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Arthouse Audit: ‘Frances Ha’ Debuts Strong With Sold Out Shows in NY and LA

Arthouse Audit: 'Frances Ha' Debuts Strong With Sold Out Shows in NY and LA

After a weak spring dominated by three indie hits that went wide quickly, “Frances Ha” stands out a potential arthouse success. This film could stay in limited release for a while, unlike quick-breaking multiplex players “The Place Beyond the Pines,” “Mud” and “Spring Breakers,” which will all likely pass the $15-million mark. Coming on the heels of decent starts for “Stories We Tell” last week in New York, and “What Maisie Knew,” and ahead of the anticipated big performance for “Before Midnight” opening next Friday, specialized numbers look to improve to decent levels–even if so far nothing has risen to the levels of last May’s major successes “Moonrise Kingdom” and “The Best Exotic Marigold Hotel.”

Three films for significant distributors failed to report numbers, including Weinstein (its VOD offshoot Radius opened “Erased” with Aaron Eckhart), LD’s 2012 Sundance genre entry “Black Rock” (also VOD), and most significantly Music Box’s “Augustine,” which received both favorable reviews and significant theater placement in New York and Los Angeles, suggesting it didn’t perform up to expectations, particularly after showings in the Rendezvous With French Cinema and City of Angels/City of Lights festivals in those cities.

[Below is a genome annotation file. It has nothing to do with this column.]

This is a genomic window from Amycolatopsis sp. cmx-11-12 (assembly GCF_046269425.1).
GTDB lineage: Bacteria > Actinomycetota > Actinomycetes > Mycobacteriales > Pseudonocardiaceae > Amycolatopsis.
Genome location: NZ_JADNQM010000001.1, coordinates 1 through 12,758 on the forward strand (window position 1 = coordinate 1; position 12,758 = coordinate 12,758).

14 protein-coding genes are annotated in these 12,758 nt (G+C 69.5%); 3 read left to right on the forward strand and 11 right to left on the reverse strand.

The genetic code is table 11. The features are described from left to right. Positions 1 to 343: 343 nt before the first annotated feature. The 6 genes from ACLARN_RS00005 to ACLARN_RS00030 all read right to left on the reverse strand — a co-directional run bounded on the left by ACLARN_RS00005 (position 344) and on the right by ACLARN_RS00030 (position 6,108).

“Frances Ha” (IFC) – Criticwire grade: B+; Metacritic score: 81; Festivals include: Telluride 2012, Toronto 2012, New York 2012

$134,000 in 4 theaters; PSA (per screen average): $33,500

This is the best limited opening since the star-power enhanced and much higher-budgeted “Place Beyond the Pines” in late March. The opening positions “Frances Ha” as a significant specialized film going into the summer. Noah Baumbach’s black-and-white comedy/drama co-written with and starring Greta Gerwig benefited from strong reviews (including all-out raves from the New York and Los Angeles Times) and in-person appearances by its director and stars (who split the coasts) to achieve a much better gross than most youth-oriented comedies of late.